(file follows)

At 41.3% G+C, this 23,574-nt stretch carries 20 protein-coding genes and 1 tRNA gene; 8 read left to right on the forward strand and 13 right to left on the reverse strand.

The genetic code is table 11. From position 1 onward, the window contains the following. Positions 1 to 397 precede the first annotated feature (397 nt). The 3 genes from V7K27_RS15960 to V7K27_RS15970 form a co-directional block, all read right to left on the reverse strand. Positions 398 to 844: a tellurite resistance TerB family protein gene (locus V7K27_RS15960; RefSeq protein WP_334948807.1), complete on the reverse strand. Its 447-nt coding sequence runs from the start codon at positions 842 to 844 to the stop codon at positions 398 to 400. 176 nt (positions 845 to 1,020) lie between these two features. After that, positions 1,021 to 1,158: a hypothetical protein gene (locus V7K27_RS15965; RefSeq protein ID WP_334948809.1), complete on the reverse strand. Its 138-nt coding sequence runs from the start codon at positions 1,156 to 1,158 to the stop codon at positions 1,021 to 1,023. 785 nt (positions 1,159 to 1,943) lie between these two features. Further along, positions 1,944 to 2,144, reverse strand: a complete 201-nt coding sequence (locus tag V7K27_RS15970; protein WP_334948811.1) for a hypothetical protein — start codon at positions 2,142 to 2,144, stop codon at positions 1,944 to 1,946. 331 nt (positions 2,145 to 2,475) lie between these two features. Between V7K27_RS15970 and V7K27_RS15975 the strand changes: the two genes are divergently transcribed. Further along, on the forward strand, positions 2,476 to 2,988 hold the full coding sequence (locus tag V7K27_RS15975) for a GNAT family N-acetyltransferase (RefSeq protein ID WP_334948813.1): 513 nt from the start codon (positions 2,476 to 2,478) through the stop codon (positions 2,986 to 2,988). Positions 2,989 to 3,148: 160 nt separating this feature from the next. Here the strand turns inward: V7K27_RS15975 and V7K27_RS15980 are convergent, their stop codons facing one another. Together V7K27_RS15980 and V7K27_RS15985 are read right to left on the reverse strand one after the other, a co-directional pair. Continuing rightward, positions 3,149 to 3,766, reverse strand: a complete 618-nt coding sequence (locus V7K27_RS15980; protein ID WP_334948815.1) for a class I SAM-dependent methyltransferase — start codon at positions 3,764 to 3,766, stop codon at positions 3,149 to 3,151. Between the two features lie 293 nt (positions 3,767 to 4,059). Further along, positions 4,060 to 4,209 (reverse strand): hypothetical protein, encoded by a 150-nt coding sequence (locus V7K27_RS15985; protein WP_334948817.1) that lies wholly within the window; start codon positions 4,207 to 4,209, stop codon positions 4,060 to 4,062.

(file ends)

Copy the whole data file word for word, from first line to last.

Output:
At 41.3% G+C, this 23,574-nt stretch carries 20 protein-coding genes and 1 tRNA gene; 8 read left to right on the forward strand and 13 right to left on the reverse strand.

The genetic code is table 11. From position 1 onward, the window contains the following. Positions 1 to 397 precede the first annotated feature (397 nt). The 3 genes from V7K27_RS15960 to V7K27_RS15970 form a co-directional block, all read right to left on the reverse strand. Positions 398 to 844: a tellurite resistance TerB family protein gene (locus V7K27_RS15960; RefSeq protein WP_334948807.1), complete on the reverse strand. Its 447-nt coding sequence runs from the start codon at positions 842 to 844 to the stop codon at positions 398 to 400. 176 nt (positions 845 to 1,020) lie between these two features. After that, positions 1,021 to 1,158: a hypothetical protein gene (locus V7K27_RS15965; RefSeq protein ID WP_334948809.1), complete on the reverse strand. Its 138-nt coding sequence runs from the start codon at positions 1,156 to 1,158 to the stop codon at positions 1,021 to 1,023. 785 nt (positions 1,159 to 1,943) lie between these two features. Further along, positions 1,944 to 2,144, reverse strand: a complete 201-nt coding sequence (locus tag V7K27_RS15970; protein WP_334948811.1) for a hypothetical protein — start codon at positions 2,142 to 2,144, stop codon at positions 1,944 to 1,946. 331 nt (positions 2,145 to 2,475) lie between these two features. Between V7K27_RS15970 and V7K27_RS15975 the strand changes: the two genes are divergently transcribed. Further along, on the forward strand, positions 2,476 to 2,988 hold the full coding sequence (locus tag V7K27_RS15975) for a GNAT family N-acetyltransferase (RefSeq protein ID WP_334948813.1): 513 nt from the start codon (positions 2,476 to 2,478) through the stop codon (positions 2,986 to 2,988). Positions 2,989 to 3,148: 160 nt separating this feature from the next. Here the strand turns inward: V7K27_RS15975 and V7K27_RS15980 are convergent, their stop codons facing one another. Together V7K27_RS15980 and V7K27_RS15985 are read right to left on the reverse strand one after the other, a co-directional pair. Continuing rightward, positions 3,149 to 3,766, reverse strand: a complete 618-nt coding sequence (locus V7K27_RS15980; protein ID WP_334948815.1) for a class I SAM-dependent methyltransferase — start codon at positions 3,764 to 3,766, stop codon at positions 3,149 to 3,151. Between the two features lie 293 nt (positions 3,767 to 4,059). Further along, positions 4,060 to 4,209 (reverse strand): hypothetical protein, encoded by a 150-nt coding sequence (locus V7K27_RS15985; protein WP_334948817.1) that lies wholly within the window; start codon positions 4,207 to 4,209, stop codon positions 4,060 to 4,062.